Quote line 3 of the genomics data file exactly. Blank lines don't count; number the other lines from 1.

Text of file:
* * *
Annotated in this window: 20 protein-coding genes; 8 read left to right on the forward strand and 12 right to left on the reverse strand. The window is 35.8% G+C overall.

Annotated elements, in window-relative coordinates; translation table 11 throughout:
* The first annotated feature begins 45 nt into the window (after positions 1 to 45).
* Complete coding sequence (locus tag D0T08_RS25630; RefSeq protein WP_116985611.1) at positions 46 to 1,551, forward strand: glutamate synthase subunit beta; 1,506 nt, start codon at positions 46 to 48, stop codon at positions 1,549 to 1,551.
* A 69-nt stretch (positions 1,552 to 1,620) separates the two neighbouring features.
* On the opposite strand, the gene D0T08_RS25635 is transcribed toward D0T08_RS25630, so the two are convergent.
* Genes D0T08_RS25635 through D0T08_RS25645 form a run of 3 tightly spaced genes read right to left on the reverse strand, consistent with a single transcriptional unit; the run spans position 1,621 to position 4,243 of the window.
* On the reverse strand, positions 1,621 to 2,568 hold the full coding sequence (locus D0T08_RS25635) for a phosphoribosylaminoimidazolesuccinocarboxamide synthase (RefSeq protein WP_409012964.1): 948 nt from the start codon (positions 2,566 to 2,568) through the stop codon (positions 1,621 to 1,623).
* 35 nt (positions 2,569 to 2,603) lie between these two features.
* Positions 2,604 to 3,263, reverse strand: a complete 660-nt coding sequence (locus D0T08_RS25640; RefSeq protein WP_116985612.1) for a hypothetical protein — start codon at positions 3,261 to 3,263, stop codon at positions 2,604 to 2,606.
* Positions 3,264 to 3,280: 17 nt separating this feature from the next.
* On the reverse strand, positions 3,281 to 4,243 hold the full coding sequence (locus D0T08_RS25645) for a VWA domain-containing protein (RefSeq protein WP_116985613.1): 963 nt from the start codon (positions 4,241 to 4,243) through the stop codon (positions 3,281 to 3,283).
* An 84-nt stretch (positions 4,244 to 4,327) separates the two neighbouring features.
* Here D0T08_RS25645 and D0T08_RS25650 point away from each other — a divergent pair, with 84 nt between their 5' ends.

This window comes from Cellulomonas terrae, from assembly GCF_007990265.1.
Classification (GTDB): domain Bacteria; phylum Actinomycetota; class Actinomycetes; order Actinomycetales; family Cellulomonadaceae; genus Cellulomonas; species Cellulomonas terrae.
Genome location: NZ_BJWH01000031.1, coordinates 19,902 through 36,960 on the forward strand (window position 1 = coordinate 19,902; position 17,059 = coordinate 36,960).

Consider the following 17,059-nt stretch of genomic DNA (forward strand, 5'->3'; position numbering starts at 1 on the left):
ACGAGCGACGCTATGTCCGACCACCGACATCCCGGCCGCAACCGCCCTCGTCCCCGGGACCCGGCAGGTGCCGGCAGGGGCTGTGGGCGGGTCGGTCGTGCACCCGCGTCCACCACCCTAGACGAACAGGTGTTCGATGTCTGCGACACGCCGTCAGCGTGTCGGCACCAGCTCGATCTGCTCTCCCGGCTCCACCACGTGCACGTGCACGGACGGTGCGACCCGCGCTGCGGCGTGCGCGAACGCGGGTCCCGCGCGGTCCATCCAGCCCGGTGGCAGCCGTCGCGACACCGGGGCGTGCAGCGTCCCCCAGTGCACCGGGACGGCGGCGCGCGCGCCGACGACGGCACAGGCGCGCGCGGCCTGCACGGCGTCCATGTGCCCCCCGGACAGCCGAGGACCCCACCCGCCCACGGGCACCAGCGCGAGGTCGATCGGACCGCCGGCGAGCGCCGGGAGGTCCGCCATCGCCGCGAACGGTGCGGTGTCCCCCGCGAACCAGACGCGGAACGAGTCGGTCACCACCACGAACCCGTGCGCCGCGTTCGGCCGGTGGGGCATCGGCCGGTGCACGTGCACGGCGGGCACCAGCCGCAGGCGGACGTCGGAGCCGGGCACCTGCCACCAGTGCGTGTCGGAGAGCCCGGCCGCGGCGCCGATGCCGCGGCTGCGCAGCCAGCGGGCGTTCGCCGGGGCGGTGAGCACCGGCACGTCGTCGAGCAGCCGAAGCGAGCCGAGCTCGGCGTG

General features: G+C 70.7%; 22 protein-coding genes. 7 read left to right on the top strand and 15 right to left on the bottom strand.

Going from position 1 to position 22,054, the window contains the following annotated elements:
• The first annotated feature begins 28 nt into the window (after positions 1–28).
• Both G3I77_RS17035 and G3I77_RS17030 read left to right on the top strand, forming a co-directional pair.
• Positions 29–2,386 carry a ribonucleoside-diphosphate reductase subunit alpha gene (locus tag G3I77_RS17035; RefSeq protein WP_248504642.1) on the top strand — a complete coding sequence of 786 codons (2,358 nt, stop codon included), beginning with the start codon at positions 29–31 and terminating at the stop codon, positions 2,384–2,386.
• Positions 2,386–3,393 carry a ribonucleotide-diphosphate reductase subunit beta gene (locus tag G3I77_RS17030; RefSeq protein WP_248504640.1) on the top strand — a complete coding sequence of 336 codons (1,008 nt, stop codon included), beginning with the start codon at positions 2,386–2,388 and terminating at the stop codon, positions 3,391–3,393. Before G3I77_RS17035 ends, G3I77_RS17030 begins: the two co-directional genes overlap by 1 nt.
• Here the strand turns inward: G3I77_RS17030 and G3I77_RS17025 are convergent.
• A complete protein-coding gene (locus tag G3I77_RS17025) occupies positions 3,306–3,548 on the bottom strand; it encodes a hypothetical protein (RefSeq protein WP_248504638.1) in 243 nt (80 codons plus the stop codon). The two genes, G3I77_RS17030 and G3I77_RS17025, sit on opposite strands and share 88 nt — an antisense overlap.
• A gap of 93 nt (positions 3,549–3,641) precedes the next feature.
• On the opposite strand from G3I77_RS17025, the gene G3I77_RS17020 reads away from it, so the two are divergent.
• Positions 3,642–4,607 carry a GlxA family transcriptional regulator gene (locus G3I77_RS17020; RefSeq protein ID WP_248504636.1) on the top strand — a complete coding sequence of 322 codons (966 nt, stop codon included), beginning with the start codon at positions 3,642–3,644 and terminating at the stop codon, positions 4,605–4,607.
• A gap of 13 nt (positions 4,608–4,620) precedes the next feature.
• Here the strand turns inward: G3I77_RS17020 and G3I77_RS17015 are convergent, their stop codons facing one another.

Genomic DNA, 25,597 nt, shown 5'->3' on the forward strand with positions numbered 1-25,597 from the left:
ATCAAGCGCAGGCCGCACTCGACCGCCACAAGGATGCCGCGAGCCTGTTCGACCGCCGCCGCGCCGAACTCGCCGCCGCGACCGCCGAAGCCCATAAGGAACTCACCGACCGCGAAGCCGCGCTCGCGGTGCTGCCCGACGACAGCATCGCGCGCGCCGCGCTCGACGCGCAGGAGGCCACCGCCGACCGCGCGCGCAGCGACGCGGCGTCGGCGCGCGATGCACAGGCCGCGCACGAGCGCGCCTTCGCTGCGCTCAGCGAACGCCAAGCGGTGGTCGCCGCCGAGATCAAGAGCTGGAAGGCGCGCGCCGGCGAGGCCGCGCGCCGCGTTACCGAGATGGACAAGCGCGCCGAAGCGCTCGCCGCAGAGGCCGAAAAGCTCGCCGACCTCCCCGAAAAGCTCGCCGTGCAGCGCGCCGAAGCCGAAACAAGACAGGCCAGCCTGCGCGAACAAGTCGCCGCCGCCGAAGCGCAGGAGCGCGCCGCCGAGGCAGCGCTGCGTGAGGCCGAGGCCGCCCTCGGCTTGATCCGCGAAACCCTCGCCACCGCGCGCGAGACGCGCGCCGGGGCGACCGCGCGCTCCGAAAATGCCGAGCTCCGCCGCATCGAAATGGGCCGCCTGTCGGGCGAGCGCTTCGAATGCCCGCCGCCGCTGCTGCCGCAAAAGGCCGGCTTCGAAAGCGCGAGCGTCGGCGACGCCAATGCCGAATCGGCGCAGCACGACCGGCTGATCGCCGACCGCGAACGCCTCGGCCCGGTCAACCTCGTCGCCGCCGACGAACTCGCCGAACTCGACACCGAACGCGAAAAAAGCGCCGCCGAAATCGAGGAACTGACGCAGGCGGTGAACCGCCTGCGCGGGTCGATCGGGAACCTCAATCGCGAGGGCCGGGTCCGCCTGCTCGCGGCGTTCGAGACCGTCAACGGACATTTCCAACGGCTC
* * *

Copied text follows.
* The first annotated feature begins 45 nt into the window (after positions 1 to 45).